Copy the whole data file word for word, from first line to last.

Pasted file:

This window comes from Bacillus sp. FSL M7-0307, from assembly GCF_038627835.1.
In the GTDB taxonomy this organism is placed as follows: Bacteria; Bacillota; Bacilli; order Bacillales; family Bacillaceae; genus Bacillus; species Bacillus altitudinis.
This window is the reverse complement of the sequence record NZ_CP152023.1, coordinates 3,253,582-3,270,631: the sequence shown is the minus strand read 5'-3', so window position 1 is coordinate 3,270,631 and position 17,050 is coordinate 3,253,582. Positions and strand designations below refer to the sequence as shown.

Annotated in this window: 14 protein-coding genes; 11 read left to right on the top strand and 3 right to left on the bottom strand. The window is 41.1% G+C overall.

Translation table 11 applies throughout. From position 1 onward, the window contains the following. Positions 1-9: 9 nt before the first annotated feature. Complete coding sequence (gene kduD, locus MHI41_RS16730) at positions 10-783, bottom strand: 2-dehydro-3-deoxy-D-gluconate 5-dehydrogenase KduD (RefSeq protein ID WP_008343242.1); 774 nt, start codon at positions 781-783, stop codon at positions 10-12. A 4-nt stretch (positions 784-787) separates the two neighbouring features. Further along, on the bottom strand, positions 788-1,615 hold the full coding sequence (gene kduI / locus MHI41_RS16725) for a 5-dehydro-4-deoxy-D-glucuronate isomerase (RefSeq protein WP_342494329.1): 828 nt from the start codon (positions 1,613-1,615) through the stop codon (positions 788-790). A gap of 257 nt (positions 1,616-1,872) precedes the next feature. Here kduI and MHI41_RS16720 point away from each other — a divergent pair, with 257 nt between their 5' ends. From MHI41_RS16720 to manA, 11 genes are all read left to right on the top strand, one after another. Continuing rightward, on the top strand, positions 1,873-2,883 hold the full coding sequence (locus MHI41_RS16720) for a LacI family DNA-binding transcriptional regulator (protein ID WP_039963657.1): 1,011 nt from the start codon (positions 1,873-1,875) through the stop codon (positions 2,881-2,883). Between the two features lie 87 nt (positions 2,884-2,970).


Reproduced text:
This window comes from Bacillus sp. FSL M7-0307, from assembly GCF_038627835.1.
In the GTDB taxonomy this organism is placed as follows: Bacteria; Bacillota; Bacilli; order Bacillales; family Bacillaceae; genus Bacillus; species Bacillus altitudinis.
This window is the reverse complement of the sequence record NZ_CP152023.1, coordinates 3,253,582-3,270,631: the sequence shown is the minus strand read 5'-3', so window position 1 is coordinate 3,270,631 and position 17,050 is coordinate 3,253,582. Positions and strand designations below refer to the sequence as shown.

Annotated in this window: 14 protein-coding genes; 11 read left to right on the top strand and 3 right to left on the bottom strand. The window is 41.1% G+C overall.

Translation table 11 applies throughout. From position 1 onward, the window contains the following. Positions 1-9: 9 nt before the first annotated feature. Complete coding sequence (gene kduD, locus MHI41_RS16730) at positions 10-783, bottom strand: 2-dehydro-3-deoxy-D-gluconate 5-dehydrogenase KduD (RefSeq protein ID WP_008343242.1); 774 nt, start codon at positions 781-783, stop codon at positions 10-12. A 4-nt stretch (positions 784-787) separates the two neighbouring features. Further along, on the bottom strand, positions 788-1,615 hold the full coding sequence (gene kduI / locus MHI41_RS16725) for a 5-dehydro-4-deoxy-D-glucuronate isomerase (RefSeq protein WP_342494329.1): 828 nt from the start codon (positions 1,613-1,615) through the stop codon (positions 788-790). A gap of 257 nt (positions 1,616-1,872) precedes the next feature. Here kduI and MHI41_RS16720 point away from each other — a divergent pair, with 257 nt between their 5' ends. From MHI41_RS16720 to manA, 11 genes are all read left to right on the top strand, one after another. Continuing rightward, on the top strand, positions 1,873-2,883 hold the full coding sequence (locus MHI41_RS16720) for a LacI family DNA-binding transcriptional regulator (protein ID WP_039963657.1): 1,011 nt from the start codon (positions 1,873-1,875) through the stop codon (positions 2,881-2,883). Between the two features lie 87 nt (positions 2,884-2,970).